In the second interview, conducted the next day on June 10, 1979, defendant told Crawford that earlier in the evening of Wednesday, May 30, 1979, before going to College Billiards where he met Spider and Fran, he visited a friend, Theresa, at her house in San Diego. Theresa then drove him to the house he shared with his parents, where he stayed until at least 9:00 p.m. Five or 10 minutes later, without speaking to his parents, he left and “went down the road hitchhiking.” He then walked to College Billiards, arriving shortly before 10:00 p.m. There he ran into Spider, whom he had not seen in “quite a few years.” They discussed defendant’s desire to get some paper with which to print up and write bad checks on the check writer, and defendant suggested that Fran would cash the checks he wrote. He also stated that he brought the butcher knife from his parents’ home, and he did not remember telling Crawford the day before that he had bought the butcher knife in Shreveport, Louisiana. He also said he might have bought it in Benson, Arizona. He acknowledged police in Texas had stopped him for speeding and issued him a warning ticket while Spider and Fran were with him.

Defendant told Crawford he never went near San Diego Mesa College on the night of May 30, 1979; he hadn’t seen any blood in the van but any blood found there was his; and no crime had been committed but the police “just got stuck with a corpse and a runaway wife.”

d. Defendant’s testimony in the first trial

The prosecution read into the record defendant’s testimony from the first trial; there, defendant admitted stealing the Buchanans’ van and forging Terry Buchanan’s name on credit card receipts, but denied knowing, seeing, or ever coming into contact with Eleanore Buchanan, alive or dead.

Specifically, in the first trial defendant testified that around noon on May 30, 1979, he walked from his home to his doctor’s office to receive treatment for a cut on his right hand. He then walked toward his home but before he got there his friend Theresa Roch picked him up in her car. They drove to several locations before stopping at Jean Zimmerman’s house, where they stayed until 7:00 or 7:30 p.m. when he left to return home. He got into the car of another friend, Johnny Renault, who drove first to the Linda Vista shopping center, where defendant got out and talked to friends for five minutes before walking home. He got home around 8:00 p.m.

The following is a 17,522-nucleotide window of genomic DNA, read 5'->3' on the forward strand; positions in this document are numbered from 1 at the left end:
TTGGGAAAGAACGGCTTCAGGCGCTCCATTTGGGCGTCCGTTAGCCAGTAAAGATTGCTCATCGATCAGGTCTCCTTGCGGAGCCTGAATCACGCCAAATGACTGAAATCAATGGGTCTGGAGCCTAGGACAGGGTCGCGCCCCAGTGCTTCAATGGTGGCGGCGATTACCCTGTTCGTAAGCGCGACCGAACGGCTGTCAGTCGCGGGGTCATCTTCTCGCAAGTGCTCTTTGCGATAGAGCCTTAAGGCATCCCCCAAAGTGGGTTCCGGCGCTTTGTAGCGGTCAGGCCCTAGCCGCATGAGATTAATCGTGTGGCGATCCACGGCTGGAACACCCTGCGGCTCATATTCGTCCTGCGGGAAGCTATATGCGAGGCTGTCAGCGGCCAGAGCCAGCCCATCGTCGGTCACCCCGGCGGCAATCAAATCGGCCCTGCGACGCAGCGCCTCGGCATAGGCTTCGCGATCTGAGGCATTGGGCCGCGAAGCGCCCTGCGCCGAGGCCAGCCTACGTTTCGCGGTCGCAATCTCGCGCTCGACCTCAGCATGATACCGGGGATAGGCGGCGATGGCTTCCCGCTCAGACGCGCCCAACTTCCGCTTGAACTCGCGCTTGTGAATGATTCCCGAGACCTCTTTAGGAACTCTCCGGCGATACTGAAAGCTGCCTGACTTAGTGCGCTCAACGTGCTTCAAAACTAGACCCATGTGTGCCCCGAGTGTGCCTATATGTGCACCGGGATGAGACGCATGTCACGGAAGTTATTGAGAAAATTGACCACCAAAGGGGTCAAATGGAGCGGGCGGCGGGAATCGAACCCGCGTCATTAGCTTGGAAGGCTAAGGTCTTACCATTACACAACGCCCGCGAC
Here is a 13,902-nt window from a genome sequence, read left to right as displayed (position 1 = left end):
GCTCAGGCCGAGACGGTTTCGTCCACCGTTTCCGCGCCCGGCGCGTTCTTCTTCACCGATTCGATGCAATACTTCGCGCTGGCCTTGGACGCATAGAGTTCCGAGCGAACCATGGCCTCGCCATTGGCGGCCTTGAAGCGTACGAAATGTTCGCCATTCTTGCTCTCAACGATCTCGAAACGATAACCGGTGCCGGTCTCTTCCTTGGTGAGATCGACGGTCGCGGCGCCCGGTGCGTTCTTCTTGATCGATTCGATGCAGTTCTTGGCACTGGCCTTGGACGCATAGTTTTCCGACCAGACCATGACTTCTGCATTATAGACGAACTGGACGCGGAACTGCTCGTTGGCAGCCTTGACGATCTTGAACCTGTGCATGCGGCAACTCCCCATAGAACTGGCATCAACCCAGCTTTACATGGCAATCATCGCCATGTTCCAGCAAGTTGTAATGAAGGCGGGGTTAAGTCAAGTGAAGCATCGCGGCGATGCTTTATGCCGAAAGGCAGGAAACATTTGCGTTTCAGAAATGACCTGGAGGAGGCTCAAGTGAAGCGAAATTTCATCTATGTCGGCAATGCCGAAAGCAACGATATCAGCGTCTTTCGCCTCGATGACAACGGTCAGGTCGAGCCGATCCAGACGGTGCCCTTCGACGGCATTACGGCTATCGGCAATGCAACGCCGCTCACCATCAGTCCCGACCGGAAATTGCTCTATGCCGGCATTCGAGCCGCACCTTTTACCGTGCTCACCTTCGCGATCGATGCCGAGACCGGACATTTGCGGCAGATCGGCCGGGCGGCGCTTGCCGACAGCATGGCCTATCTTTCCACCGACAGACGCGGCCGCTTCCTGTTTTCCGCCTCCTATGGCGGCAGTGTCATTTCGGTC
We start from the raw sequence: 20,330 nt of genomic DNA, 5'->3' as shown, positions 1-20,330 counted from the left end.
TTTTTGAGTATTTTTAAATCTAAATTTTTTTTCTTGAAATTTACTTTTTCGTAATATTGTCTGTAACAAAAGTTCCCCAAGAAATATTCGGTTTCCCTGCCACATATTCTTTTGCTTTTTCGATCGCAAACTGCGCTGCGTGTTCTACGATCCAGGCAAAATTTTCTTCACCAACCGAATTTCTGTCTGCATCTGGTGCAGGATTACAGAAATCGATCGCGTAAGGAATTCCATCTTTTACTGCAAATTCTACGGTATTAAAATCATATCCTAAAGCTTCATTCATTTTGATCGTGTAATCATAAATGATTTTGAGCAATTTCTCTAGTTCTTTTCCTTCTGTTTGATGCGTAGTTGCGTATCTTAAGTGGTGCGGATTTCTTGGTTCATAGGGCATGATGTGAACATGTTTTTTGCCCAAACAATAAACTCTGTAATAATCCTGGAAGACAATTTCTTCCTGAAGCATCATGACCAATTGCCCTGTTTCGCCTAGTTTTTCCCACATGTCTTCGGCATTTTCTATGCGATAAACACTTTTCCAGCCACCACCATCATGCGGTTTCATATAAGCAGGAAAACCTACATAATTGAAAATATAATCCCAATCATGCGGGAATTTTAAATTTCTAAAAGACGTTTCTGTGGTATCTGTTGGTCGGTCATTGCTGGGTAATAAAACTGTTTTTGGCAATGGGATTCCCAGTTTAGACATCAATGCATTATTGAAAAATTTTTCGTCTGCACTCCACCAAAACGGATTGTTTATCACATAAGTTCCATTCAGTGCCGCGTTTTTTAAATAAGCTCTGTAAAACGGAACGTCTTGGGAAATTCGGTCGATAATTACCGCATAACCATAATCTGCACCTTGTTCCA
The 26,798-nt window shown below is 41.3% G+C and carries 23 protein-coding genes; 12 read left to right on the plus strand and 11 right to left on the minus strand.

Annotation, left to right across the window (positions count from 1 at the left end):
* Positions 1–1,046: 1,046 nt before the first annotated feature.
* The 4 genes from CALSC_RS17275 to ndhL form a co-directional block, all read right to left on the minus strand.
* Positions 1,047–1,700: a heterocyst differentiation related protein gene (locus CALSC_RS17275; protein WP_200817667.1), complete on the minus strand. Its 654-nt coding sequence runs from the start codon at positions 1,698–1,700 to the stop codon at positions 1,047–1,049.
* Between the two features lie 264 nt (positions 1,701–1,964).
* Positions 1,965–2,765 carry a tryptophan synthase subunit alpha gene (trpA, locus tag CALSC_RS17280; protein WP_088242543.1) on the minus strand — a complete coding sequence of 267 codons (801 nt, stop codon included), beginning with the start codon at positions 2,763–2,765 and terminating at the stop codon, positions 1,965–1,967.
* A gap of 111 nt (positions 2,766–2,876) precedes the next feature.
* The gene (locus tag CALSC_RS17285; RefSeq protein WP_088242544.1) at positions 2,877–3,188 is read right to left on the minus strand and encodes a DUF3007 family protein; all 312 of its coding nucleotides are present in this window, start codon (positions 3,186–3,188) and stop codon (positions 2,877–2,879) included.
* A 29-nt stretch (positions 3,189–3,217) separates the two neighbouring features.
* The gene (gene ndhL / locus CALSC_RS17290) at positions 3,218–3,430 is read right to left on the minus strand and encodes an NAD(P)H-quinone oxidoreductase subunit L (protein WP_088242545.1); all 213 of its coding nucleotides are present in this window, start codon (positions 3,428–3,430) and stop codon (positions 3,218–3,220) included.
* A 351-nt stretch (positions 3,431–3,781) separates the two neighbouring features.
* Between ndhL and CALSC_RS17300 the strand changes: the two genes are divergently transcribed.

Around 9:00 or 9:10 p.m., his friend Clifford Harris stopped by. Defendant and Clifford left around 9:10 p.m. and walked several blocks to his sister-in-law Carolyn’s house. He stayed there for 25 or 30 minutes. When he left, he walked alone to a Minute Mart store, where he bought a beer. He ran into a security guard he knew, Butch Smith, talked for a moment, and then walked home. He saw no one when he got home, and went to his room where he listened to the radio and wrote poetry for a “couple of hours.” He again left the house sometime after 12:00 a.m. to go to a 7-Eleven Store where he bought cigarettes and saw his friend Butch McIntyre. He saw a police car and, because he knew there were traffic warrants for his arrest, he took another route home.